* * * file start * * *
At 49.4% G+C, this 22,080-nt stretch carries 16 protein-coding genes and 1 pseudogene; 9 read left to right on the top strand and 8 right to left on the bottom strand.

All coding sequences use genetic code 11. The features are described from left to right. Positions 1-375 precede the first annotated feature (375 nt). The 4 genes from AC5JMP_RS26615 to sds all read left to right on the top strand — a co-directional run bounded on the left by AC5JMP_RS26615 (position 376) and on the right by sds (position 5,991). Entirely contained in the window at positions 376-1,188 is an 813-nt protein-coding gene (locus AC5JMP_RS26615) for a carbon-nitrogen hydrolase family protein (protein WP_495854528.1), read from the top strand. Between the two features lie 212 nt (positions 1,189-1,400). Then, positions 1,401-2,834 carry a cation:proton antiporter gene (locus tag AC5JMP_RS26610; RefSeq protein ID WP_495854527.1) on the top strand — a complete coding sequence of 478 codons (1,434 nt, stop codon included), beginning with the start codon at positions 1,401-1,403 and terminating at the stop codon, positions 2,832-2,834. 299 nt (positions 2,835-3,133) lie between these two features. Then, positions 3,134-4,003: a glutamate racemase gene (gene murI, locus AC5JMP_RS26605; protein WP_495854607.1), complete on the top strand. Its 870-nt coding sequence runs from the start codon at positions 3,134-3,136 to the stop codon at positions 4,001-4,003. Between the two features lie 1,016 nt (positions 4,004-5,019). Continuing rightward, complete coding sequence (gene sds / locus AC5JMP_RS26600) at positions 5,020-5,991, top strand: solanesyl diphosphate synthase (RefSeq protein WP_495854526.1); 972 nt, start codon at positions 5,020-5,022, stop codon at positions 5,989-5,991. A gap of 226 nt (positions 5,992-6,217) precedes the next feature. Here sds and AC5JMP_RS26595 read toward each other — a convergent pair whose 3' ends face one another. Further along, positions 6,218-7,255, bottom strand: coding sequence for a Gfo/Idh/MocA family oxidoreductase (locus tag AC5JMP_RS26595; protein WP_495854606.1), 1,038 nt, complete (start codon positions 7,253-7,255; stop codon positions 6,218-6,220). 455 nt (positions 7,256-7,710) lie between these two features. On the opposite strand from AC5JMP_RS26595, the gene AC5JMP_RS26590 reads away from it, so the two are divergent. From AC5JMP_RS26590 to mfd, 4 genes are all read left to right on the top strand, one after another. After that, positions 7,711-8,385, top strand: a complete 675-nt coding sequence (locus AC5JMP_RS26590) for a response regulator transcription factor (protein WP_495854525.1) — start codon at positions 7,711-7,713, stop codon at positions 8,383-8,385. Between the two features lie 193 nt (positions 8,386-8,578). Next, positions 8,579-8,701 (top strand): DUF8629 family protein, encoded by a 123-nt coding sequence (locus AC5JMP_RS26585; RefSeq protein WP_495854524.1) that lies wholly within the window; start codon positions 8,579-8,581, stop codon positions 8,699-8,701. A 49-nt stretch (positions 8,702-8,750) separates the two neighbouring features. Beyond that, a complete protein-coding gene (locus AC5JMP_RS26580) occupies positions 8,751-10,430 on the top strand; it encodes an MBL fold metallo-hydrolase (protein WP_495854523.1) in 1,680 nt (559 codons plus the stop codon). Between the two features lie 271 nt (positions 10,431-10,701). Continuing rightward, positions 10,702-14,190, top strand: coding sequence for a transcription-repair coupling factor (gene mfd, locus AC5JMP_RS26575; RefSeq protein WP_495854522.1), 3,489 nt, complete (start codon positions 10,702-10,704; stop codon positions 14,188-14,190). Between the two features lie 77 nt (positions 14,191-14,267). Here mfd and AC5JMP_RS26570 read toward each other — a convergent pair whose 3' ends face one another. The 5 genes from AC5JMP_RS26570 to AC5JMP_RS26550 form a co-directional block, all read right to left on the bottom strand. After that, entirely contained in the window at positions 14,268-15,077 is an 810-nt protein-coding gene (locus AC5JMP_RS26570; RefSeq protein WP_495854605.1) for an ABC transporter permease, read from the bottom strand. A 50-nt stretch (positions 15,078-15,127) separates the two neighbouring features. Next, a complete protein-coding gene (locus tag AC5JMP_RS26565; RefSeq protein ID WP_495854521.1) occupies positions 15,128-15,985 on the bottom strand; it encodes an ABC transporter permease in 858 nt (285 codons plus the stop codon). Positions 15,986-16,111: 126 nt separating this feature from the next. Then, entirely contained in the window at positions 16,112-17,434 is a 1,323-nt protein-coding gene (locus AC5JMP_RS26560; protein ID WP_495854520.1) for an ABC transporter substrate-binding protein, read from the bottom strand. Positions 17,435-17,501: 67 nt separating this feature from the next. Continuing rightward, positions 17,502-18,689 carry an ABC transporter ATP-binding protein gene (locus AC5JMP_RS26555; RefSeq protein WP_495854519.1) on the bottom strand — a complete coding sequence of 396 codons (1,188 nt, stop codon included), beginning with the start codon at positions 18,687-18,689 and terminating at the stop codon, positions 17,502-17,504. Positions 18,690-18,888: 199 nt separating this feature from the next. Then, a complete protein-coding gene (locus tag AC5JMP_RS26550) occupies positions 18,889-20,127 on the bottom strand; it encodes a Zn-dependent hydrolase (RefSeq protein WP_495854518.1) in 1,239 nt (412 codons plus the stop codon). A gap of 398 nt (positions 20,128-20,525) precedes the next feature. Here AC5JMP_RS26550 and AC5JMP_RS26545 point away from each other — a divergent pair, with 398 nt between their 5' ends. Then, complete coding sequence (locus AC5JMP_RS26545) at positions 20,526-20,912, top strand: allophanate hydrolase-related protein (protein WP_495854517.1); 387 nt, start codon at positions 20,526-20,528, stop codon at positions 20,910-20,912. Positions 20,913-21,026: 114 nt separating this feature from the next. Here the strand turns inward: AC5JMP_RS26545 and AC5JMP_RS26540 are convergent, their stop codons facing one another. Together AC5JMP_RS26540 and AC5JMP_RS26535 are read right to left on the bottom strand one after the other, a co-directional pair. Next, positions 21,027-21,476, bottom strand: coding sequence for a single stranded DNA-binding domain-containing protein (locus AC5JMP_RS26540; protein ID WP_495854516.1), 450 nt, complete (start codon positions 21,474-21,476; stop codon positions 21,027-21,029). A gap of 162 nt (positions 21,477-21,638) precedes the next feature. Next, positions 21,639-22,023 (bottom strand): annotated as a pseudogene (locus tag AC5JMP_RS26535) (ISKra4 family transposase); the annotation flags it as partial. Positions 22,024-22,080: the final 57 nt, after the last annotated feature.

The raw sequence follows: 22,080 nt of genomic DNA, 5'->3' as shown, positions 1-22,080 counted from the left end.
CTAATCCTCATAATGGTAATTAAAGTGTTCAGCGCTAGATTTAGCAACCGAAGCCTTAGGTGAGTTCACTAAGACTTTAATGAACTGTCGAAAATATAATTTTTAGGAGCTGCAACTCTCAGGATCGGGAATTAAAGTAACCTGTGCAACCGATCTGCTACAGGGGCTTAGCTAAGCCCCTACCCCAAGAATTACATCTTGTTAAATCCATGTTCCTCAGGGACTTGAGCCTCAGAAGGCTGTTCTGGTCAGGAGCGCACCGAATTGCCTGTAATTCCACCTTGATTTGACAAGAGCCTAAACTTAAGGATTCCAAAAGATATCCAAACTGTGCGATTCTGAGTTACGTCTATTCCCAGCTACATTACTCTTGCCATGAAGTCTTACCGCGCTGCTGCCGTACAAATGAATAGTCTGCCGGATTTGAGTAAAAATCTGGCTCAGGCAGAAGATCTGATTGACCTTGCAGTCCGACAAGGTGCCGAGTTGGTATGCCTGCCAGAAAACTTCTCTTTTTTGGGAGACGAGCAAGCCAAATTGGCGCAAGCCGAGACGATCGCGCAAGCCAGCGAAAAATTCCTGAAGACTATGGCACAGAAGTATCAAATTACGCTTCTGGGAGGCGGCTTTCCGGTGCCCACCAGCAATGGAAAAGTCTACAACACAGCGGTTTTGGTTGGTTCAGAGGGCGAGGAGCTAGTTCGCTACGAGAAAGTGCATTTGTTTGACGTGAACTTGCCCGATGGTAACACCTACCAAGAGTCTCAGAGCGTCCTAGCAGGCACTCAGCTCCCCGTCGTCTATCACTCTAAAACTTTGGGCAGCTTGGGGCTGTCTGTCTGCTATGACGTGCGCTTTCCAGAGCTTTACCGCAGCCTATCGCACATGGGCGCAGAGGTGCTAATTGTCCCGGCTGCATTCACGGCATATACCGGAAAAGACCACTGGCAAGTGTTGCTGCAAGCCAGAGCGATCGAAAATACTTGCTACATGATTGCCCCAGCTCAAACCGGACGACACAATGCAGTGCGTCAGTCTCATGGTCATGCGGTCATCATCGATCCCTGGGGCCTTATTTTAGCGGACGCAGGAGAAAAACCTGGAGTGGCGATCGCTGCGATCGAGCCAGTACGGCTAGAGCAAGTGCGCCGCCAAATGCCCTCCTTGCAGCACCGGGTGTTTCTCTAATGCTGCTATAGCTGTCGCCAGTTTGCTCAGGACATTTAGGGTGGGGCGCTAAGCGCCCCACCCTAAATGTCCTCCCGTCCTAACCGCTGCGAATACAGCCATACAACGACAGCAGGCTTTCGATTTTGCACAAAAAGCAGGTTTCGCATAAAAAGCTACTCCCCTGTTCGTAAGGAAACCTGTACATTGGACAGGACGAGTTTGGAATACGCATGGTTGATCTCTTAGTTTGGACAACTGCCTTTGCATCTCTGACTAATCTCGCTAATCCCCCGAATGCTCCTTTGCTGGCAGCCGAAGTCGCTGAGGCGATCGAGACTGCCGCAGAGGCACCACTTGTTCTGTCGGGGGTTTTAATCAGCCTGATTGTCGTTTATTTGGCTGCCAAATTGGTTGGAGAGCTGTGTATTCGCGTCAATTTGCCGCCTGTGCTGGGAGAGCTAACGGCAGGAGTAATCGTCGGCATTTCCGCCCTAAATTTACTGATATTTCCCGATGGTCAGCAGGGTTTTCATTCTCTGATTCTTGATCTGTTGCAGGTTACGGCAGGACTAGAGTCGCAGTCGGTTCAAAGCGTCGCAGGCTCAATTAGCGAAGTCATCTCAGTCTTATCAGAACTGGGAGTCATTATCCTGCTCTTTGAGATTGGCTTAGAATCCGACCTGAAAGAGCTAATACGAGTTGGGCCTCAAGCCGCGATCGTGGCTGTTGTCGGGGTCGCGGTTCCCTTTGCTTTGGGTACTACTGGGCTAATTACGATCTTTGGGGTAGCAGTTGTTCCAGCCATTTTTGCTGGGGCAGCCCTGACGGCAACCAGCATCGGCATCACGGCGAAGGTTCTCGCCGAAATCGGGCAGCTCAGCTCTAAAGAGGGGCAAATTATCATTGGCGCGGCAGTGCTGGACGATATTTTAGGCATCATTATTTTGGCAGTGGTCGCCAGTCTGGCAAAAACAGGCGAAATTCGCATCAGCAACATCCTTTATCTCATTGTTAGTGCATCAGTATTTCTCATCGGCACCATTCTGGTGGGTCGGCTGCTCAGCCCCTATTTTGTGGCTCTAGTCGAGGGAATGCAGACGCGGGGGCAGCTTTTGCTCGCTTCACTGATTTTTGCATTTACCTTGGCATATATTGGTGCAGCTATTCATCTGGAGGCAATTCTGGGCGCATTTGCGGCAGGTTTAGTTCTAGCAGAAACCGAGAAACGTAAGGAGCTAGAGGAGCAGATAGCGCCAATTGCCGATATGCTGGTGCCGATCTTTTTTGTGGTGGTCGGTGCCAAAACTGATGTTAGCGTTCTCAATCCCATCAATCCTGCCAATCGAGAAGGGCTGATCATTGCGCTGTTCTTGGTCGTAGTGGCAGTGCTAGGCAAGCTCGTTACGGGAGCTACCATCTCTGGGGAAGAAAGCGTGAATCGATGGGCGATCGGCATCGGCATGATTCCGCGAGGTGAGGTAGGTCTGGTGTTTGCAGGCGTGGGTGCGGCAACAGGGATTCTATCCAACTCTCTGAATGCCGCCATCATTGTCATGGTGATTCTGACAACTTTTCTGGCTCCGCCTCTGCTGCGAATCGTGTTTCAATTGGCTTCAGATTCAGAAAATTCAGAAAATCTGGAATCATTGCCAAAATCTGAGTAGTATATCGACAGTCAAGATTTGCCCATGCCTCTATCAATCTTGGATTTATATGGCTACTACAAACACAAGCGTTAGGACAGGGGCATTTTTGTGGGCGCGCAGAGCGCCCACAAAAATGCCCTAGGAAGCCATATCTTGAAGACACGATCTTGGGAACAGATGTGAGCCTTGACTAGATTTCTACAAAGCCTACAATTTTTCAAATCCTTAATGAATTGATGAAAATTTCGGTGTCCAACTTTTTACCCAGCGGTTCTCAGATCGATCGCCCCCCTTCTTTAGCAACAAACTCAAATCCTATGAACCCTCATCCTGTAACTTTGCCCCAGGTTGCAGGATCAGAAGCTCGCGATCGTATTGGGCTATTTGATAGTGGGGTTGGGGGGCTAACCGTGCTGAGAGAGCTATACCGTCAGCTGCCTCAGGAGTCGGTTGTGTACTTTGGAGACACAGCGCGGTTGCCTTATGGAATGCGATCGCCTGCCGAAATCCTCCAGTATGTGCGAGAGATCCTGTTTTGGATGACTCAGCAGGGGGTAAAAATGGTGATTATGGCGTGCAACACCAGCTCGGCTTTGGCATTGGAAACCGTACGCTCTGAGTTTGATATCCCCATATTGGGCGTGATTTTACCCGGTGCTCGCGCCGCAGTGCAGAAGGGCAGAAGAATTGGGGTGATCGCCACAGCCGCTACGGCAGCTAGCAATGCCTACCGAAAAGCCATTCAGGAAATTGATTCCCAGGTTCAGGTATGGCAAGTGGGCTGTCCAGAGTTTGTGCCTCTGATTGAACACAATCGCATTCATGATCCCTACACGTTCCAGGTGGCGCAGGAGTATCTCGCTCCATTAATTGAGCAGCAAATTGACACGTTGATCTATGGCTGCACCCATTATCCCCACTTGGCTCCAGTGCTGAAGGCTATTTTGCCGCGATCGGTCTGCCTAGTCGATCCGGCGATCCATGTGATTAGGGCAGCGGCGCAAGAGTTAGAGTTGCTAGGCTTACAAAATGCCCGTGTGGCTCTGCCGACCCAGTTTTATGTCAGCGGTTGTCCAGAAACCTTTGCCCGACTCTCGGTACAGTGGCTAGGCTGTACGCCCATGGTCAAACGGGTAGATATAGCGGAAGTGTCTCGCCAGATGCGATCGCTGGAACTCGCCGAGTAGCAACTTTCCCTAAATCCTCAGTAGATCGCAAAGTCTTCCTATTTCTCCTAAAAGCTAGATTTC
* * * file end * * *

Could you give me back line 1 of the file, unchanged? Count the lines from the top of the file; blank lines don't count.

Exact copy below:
At 49.4% G+C, this 22,080-nt stretch carries 16 protein-coding genes and 1 pseudogene; 9 read left to right on the top strand and 8 right to left on the bottom strand.